Haren, arguably baseball's most consistent starter since 2005, went into Thursday's 3-0 win over the Mariners with a 1-5 record, a 4.37 ERA, a four-game losing streak and a recently snapped stretch of three straight starts coinciding with shutouts of the Angels. His shaken confidence was evident in his uncharacteristic walk total, which was at 11 over his previous five outings.
"I think if you asked any pitcher," Haren said, "when you lose a few games, or you're worried about giving up a run or two, you tend to nibble around in the strike zone and you fall behind in counts and it's just a snowball effect."
But heading into the series opener against the Mariners, Haren -- who had less walks (33) than starts (34) last season -- made a concerted effort to stop nibbling at corners and go right after hitters, like he normally does.
"Whether you're a hitter or a pitcher, at some point, you have to lock it in and say, 'All right, I'm sick of this,'" said Haren's catcher, Bobby Wilson, who noticed a much better cutter. "It's definitely a demeanor; it's definitely an attitude."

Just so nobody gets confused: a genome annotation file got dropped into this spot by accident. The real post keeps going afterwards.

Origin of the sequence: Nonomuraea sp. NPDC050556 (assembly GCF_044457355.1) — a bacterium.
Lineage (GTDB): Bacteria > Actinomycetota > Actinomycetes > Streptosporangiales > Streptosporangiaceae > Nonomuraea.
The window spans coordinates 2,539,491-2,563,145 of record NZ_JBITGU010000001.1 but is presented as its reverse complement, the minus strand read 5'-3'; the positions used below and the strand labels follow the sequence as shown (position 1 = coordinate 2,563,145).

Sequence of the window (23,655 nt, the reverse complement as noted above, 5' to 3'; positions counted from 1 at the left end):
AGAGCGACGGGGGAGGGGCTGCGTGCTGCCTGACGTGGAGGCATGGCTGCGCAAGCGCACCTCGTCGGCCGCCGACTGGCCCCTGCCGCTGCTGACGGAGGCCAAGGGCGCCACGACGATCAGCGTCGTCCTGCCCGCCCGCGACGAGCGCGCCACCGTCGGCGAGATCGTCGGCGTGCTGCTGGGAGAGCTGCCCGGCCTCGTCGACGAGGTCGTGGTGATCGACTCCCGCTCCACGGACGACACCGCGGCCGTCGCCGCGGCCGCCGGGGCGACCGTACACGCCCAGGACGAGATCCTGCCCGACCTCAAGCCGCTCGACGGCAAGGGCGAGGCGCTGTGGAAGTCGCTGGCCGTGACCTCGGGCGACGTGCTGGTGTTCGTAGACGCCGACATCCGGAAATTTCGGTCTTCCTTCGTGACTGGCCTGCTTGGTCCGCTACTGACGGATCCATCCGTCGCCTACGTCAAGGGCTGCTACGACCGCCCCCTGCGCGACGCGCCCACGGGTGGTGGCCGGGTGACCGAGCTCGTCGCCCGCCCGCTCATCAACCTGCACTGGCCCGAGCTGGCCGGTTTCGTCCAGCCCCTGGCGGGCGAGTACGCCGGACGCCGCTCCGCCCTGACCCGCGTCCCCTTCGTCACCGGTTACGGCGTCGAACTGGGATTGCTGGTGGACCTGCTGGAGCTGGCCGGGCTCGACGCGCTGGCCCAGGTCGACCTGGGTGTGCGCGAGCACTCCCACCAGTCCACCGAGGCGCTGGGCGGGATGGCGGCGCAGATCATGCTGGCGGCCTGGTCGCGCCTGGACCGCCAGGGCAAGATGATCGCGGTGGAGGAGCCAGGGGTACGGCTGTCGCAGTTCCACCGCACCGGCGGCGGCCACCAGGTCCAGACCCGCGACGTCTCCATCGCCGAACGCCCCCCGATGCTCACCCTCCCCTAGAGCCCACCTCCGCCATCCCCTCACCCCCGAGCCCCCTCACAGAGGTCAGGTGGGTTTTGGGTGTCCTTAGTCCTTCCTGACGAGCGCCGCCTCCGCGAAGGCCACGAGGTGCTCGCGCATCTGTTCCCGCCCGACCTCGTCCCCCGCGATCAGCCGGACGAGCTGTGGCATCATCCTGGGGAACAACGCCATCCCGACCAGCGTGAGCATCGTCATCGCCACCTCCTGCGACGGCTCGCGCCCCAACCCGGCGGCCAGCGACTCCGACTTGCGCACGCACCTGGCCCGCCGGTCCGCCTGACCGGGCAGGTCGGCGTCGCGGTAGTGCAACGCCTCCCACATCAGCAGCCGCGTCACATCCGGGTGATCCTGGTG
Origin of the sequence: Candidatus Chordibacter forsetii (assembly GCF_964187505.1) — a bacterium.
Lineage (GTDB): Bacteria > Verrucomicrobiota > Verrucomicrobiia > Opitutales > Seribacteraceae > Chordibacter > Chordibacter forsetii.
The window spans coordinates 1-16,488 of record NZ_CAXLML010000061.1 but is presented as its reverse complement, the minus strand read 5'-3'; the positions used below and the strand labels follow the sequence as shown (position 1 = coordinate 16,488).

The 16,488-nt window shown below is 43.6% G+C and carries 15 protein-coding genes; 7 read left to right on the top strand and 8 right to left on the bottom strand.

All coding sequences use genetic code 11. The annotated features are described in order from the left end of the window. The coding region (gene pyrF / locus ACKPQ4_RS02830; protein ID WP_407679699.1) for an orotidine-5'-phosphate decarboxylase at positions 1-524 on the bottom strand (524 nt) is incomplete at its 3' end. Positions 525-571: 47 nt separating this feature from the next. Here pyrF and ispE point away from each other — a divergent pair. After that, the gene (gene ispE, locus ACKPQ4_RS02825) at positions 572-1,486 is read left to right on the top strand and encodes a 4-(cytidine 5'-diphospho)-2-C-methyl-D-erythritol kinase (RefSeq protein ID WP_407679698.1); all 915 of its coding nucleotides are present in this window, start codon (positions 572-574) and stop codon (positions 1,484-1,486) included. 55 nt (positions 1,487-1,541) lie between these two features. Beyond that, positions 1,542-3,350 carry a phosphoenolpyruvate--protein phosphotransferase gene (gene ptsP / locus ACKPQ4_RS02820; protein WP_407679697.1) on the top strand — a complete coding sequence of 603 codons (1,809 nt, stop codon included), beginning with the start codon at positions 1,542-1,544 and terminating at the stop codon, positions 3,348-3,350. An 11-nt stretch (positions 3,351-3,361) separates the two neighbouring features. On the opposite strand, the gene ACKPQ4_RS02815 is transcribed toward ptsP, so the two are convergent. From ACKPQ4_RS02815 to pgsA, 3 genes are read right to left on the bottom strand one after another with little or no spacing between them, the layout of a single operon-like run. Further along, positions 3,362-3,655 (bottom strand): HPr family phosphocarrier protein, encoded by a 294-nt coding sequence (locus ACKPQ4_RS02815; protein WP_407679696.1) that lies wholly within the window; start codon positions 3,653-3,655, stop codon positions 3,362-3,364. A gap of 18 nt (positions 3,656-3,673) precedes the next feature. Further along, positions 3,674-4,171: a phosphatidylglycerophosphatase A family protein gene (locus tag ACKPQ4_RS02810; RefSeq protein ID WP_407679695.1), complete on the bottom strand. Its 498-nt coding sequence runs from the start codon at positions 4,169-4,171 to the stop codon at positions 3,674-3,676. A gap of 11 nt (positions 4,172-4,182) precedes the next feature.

Said Haren: "I said before this last start I was going to really attack the zone and pitch more aggressively."
And Haren did just that, en route to a dominant complete game that saw him scatter four hits, strike out 14 -- giving him 1,500 punchouts for his career -- walk none and get into only one three-ball count all night.
Prior to that, Haren said, "It just seemed like nothing was working out for me."
Then everything did.
"Baseball's a very humbling game," said Haren, whose ERA is now at 3.76 through 10 starts. "When you're on top, it'll bring you right down. In my case, I was at the bottom, and then I threw one of the best games I've ever thrown. Now, I'm right back on top. I'm sure I'm going to have a game or two the rest of the year where things aren't going to go good. But like I've said, the biggest thing for me is making all my starts. And if I do that, I think my numbers at the end of the year will be where I want them."